"The reform process will be a challenging one. Anytime you shake things up there is going to be some resistance," Wolf said. "If any barriers are put in place, we are going to the judge to get them removed."

In May, Nordberg approved an agreement between Cook County officials and the ACLU to restrict center employees accused of abuse from direct contact with children until they received special training.

In an apparent violation of that agreement, all but one of 16 staff members identified continued to work on residential units without completing the extra training and counseling, Welch found. When Welch brought the issue to administrators' attention June 30, they agreed to stop assigning those workers to residential units, she wrote.

During room searches on the fourth-floor living units June 17, staffers discovered homemade pipes, cigarette lighters, pornography, shanks and a large amount of marijuana, Welch wrote. Weeks earlier, bullets had been found in a resident's personal clothing, she reported.

Although detention policy mandates that rooms be searched every day, administrators said they would need "extra staff" to conduct room searches of the entire facility, she found.

Under facility rules, youths can be confined to their rooms up to 24 hours, but residents were "routinely confined for 36 hours," Welch said.

In the units, she observed dangerous items like shattered glass doors. "Safety concerns on the living units include wooden hangers with steel hooks, electric cords, TV antennas, fans and wires on property tags," Welch found.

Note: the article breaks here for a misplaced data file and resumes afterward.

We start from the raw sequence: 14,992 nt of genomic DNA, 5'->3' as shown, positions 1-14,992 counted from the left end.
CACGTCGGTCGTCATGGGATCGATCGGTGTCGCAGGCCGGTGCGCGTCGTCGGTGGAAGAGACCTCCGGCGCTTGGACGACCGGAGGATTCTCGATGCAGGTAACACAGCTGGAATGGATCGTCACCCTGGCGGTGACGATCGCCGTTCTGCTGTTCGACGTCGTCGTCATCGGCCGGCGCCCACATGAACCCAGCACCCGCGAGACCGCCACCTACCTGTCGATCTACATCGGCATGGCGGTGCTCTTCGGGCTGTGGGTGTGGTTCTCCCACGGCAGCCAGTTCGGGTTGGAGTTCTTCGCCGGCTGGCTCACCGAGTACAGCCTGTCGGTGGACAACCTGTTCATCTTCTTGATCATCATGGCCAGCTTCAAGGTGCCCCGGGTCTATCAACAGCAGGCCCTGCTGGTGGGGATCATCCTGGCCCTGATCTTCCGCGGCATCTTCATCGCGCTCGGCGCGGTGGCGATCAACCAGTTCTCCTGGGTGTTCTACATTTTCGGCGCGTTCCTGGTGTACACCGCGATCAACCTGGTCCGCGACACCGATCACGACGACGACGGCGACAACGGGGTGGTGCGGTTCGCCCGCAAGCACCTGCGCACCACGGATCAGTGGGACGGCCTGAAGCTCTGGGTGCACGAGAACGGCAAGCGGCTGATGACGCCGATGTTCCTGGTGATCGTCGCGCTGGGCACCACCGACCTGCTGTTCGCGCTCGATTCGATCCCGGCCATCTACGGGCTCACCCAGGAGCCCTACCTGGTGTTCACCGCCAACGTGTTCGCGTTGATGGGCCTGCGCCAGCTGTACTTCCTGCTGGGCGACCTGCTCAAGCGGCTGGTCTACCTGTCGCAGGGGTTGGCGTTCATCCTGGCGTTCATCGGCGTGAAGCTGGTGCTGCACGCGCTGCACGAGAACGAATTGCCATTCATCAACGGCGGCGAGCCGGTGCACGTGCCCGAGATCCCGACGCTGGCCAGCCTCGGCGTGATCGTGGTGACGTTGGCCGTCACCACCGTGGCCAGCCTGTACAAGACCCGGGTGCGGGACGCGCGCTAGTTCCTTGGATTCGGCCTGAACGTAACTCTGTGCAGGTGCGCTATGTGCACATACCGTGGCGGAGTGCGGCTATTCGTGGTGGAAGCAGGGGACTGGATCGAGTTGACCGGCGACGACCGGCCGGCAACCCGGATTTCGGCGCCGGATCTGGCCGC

Staff checks on residents in confinement and in medical care were not conducted or documented, Welch wrote. She also noted that staff members routinely arrived to work late and left early.

Disorganization made the facility unable to respond to crises--workers did not keep track of unit lockdowns or residents' confinement, she reported.

She said administrators did not have enough radios to communicate potentially dangerous issues and kept no inventory of keys or tools.

Caseworkers were short on training hours and did not speak Spanish, though an estimated one in four families of center youths spoke little or no English, the report said.

When Welch discussed the issues with Robinson, she said he agreed to changes.

"Supt. Robinson is routinely assured that practice is consistent with policy. Most administrative staff is unaware of current policy," Welch wrote. "He stated this has been a continuing issue that he regularly addresses with staff."

Welch's observations are the latest in a seven-year battle to improve the beleaguered facility.

The ACLU originally filed a federal suit on behalf of center residents in 1999 but settled nearly four years ago when the county agreed to improve conditions. The ACLU has contended that problems continued.

Late last year, Illinois Atty. Gen. Lisa Madigan subpoenaed documents from the county related to allegations of payroll and contract fraud at the center made by a whistle-blower.

Nordberg said in February that Robinson "flunked his test" and chastised county officials for failing to address ongoing reports of violence.

That month, a report compiled by the Annie E. Casey Foundation cited "multiple instances of battery or assault by staff on residents."

In April, the FBI confirmed that it was investigating allegations of abuse by staff members to see if any federal civil rights had been violated at the facility.